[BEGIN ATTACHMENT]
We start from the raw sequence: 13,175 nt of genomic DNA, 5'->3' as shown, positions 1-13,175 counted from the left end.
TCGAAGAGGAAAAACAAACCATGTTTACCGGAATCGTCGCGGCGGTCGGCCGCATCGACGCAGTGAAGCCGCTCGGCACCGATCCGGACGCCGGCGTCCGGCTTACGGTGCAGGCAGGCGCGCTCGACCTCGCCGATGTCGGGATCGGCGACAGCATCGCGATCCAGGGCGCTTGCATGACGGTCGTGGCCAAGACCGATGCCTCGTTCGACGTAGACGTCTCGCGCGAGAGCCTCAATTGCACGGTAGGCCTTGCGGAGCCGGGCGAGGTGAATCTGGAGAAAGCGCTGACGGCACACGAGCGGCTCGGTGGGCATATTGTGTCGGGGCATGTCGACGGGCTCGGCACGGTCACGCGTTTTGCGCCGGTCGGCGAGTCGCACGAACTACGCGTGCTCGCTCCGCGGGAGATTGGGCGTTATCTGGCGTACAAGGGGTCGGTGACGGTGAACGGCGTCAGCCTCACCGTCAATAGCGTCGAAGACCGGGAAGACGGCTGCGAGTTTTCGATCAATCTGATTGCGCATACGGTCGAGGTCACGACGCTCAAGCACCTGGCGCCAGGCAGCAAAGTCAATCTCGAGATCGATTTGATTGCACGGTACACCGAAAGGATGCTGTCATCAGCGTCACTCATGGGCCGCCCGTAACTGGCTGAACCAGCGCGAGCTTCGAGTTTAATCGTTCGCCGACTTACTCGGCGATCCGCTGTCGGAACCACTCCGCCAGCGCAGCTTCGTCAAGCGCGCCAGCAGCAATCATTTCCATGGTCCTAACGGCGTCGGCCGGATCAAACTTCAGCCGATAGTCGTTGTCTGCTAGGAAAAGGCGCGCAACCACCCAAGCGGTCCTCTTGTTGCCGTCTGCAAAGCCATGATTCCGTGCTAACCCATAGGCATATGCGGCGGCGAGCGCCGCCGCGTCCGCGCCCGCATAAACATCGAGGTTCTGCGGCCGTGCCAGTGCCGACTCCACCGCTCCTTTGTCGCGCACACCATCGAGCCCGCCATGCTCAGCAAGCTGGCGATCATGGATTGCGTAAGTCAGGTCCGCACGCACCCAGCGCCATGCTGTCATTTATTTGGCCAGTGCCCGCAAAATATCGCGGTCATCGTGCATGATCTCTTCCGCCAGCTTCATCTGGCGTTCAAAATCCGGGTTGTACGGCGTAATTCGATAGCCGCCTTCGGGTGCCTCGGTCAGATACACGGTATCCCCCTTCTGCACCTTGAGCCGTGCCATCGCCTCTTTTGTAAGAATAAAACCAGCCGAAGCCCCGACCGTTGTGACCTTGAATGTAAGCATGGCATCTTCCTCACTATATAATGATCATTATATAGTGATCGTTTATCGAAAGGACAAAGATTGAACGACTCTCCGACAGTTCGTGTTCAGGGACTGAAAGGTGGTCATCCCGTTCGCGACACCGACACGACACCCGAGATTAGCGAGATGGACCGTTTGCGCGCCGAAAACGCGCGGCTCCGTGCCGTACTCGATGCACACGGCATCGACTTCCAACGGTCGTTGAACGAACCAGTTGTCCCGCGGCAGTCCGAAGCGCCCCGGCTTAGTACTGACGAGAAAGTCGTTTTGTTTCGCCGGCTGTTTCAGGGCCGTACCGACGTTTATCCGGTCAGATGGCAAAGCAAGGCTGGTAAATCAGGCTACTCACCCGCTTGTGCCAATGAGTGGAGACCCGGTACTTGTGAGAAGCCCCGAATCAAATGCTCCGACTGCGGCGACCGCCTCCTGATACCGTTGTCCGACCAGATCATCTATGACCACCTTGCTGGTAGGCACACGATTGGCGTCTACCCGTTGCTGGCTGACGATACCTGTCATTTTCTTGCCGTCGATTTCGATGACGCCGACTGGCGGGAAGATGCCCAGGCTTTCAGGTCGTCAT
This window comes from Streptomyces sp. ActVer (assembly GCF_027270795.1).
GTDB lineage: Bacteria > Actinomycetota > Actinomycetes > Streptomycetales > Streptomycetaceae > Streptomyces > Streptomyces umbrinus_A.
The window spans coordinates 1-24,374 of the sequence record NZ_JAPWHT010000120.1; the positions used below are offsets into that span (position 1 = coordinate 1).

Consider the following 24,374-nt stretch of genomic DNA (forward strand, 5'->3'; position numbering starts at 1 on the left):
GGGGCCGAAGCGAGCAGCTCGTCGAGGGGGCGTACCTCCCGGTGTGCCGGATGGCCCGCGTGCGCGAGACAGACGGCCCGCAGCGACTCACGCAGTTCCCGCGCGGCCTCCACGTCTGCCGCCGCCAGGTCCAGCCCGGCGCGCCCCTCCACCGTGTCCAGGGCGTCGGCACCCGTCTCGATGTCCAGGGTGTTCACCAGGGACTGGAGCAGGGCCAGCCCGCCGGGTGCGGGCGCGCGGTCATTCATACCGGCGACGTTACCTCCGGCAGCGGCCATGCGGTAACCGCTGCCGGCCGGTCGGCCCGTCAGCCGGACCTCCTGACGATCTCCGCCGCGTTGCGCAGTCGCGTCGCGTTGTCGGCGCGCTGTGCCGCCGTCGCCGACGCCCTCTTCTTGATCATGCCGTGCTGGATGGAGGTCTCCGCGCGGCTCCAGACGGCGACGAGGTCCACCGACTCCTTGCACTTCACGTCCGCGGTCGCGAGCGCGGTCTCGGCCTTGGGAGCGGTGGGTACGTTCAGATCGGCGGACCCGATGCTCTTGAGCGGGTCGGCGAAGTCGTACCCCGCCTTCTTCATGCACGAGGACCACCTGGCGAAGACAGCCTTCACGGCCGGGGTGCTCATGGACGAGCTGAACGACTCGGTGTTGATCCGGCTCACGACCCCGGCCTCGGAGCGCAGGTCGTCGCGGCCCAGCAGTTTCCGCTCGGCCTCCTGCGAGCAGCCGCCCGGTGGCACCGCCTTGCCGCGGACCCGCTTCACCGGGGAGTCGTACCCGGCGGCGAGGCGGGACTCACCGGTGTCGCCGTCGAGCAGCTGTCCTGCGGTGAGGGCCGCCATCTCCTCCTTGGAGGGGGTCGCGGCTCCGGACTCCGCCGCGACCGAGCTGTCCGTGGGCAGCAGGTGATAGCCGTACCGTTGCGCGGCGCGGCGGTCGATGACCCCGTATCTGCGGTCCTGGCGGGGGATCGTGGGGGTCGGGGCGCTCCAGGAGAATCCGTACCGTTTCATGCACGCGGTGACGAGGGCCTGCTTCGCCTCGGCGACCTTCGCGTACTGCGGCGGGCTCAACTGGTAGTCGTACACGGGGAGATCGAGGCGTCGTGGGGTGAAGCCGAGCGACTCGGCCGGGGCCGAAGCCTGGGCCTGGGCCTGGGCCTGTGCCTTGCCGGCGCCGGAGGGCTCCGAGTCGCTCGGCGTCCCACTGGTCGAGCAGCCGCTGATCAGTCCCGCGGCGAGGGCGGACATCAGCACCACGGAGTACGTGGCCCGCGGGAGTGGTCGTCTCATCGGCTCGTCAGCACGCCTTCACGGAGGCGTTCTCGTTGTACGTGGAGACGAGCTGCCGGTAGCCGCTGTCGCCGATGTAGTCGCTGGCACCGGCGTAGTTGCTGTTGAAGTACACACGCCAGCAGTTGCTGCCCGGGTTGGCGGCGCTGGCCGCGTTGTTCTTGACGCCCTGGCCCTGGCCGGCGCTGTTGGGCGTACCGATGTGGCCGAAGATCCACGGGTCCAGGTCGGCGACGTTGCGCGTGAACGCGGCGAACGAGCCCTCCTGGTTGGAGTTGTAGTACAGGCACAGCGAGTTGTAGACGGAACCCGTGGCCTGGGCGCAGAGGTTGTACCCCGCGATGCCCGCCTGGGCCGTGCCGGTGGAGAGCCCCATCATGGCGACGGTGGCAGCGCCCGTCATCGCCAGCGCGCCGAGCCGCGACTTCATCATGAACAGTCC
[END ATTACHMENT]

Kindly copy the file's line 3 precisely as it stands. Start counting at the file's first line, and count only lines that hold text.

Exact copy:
This window comes from Streptomyces sp. ActVer (assembly GCF_027270795.1).